In use, the blades of axial flow fans are normally disposed within a housing. Preferably the tip clearance, i.e. the clearance between the impeller blade and the housing, is controlled at a predefined minimum. It has been found that blade noise decreases with decreasing tip clearance up to a limit, e.g. 0.025 inches, whereafter further reduction and tip clearance does not produce substantial noise reduction.

The blades in the preferred embodiment shown are provided with a blade twist and variable camber. Blade twist affects the air performance and efficiency of a fan. While a particular configuration has been shown, in practice the particular geometry of the blade is selected in accordance with the air performance requirements of the fan.

The foregoing represents a description of a preferred embodiment of axial flow fan in accordance with the invention. Variations and modifications of the invention will be apparent to persons skilled in the art without departing from the inventive concepts disclosed herein. By way of example, while a fan having a particular number of blades has been shown and described, the number of fan blades may be varied so long as complete blade overlap and unequal spacing is effected. All such modifications and variations are intended to be within the scope of the invention as defined in the following claims.

Claims (8)

I claim:
1. An axial flow fan comprising:
a hub assembly rotatable about an axis;
a plurality of impeller blades mounted on said hub assembly and spaced circumferentially about said axis, wherein said blades are completely overlapped, viewed in the axial direction, with adjacent blades of said fan, and wherein said blades are sinusoidally spaced about said axis.
2. An axial flow fan as defined in claim 1, wherein each blade has a radial center line, and wherein said center lines are sinusoidally spaced around the periphery of said hub assembly for effecting sinusoidal modulation of the basic blade pass frequency of said fan.
3. An axial flow fan as defined in claim 2, wherein the blade center lines are sinusoidally spaced through at least two cycles.
4. An axial flow fan as defined in claim 1 or 2, wherein said hub assembly comprises a hub and an outer spinner, mounted on said hub, having an annular rim thereon radially outward of said hub for supporting said impeller blades.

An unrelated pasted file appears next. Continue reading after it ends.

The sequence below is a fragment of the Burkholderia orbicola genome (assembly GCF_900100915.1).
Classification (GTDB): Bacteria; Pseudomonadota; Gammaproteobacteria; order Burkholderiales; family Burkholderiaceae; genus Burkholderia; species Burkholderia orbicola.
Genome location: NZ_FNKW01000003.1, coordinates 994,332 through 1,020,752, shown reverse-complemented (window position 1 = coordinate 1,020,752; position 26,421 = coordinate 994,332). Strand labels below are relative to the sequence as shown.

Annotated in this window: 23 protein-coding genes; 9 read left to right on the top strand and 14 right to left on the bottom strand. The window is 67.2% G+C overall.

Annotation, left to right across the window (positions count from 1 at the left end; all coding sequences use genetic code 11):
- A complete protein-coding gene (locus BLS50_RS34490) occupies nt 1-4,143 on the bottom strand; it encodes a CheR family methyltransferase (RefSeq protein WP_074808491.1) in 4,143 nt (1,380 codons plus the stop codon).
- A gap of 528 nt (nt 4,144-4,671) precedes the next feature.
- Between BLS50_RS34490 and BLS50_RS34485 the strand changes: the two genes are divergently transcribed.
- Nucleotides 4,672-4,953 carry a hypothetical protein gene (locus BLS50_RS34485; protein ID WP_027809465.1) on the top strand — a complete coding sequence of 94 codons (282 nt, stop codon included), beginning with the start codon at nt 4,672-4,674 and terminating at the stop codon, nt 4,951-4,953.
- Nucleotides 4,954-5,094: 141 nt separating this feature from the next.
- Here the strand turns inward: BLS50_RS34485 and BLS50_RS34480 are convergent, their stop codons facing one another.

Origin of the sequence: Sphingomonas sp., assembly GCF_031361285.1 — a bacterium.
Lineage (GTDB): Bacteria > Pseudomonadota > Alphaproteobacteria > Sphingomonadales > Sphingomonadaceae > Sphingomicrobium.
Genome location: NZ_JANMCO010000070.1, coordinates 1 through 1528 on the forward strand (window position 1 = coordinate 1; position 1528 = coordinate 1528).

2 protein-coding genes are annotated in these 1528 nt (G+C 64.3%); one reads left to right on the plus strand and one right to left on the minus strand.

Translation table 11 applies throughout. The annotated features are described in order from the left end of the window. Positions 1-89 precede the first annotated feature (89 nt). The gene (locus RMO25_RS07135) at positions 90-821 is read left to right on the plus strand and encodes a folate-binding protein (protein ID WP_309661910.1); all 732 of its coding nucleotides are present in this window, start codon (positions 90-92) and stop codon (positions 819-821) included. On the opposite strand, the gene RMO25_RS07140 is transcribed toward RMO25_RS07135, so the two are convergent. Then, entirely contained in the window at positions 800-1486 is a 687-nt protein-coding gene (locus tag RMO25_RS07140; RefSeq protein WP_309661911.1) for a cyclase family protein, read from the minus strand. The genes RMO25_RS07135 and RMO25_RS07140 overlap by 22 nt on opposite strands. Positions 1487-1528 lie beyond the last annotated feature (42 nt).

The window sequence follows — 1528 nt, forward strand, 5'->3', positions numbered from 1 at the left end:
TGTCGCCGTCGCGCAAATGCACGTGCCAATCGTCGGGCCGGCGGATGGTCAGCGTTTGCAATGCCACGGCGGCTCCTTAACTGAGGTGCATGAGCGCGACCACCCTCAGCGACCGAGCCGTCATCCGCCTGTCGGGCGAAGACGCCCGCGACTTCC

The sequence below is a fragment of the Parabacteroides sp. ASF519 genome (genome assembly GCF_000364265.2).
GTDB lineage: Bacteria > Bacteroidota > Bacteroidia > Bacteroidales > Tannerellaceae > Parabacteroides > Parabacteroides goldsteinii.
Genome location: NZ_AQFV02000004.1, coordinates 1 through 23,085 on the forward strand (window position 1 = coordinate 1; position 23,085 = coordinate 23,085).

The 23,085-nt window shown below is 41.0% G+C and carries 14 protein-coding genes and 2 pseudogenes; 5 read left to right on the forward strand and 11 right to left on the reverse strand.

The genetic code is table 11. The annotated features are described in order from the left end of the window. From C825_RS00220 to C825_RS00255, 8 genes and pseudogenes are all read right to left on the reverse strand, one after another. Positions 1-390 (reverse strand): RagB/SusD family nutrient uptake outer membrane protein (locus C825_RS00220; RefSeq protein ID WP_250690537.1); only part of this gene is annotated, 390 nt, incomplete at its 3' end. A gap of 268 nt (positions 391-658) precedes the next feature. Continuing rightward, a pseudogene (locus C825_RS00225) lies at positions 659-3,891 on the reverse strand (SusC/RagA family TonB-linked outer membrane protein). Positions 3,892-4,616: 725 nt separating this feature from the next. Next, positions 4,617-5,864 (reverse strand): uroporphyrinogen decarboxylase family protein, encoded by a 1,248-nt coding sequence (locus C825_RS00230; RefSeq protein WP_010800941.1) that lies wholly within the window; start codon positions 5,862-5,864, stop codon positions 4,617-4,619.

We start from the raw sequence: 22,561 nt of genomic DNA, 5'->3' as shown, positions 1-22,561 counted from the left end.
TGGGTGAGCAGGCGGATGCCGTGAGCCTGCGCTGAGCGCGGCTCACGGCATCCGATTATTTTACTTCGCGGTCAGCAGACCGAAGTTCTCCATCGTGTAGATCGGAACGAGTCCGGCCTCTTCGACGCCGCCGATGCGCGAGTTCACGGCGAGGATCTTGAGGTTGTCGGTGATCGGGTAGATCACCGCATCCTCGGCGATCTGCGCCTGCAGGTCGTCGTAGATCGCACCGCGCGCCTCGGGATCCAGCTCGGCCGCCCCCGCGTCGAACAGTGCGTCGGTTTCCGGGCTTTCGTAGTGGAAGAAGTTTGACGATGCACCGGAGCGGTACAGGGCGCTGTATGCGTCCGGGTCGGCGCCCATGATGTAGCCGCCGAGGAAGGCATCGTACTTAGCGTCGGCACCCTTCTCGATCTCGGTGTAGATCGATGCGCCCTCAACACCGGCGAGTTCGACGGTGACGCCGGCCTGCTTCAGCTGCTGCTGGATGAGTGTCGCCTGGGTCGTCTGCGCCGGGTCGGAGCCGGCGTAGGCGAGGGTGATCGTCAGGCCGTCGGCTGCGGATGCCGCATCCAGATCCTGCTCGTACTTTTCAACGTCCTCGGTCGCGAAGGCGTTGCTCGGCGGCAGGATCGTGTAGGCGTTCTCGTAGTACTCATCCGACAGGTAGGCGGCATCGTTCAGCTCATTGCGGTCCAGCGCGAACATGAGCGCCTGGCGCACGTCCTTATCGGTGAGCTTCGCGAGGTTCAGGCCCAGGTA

5. An axial flow fan as defined in claim 4, wherein said rim has a plurality of slots therein, one slot for supporting each blade, and wherein each blade has a projecting portion sized to be received in a slot of said rim.
6. An axial flow fan as defined in claim 5, comprising a support spinner mounted on said hub, at a position axially spaced from said outer spinner, wherein said support spinner has a portion engaging said rim for supporting said rim.
7. An axial flow fan as defined in claim 5, wherein said outer spinner is disposed on the inlet side of the fan and has an annular portion projecting forward for reducing inlet turbulence.
8. An axial flow fan as defined in claim 4, wherein each blade has a leading and trailing edge, and said edges are tapered.
US06378839 1982-05-17 1982-05-17 Axial flow fan Expired - Lifetime US4474534A (en)

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GB8308244A GB2121484B (en) 1982-05-17 1983-03-25 Axial flow fan impeller

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Also Published As

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GB2121484A (en) 1983-12-21 application
CA1223577A (en) 1987-06-30 grant
GB8308244D0 (en) 1983-05-05 grant
CA1223577A1 (en) grant
GB2121484B (en) 1985-03-06 grant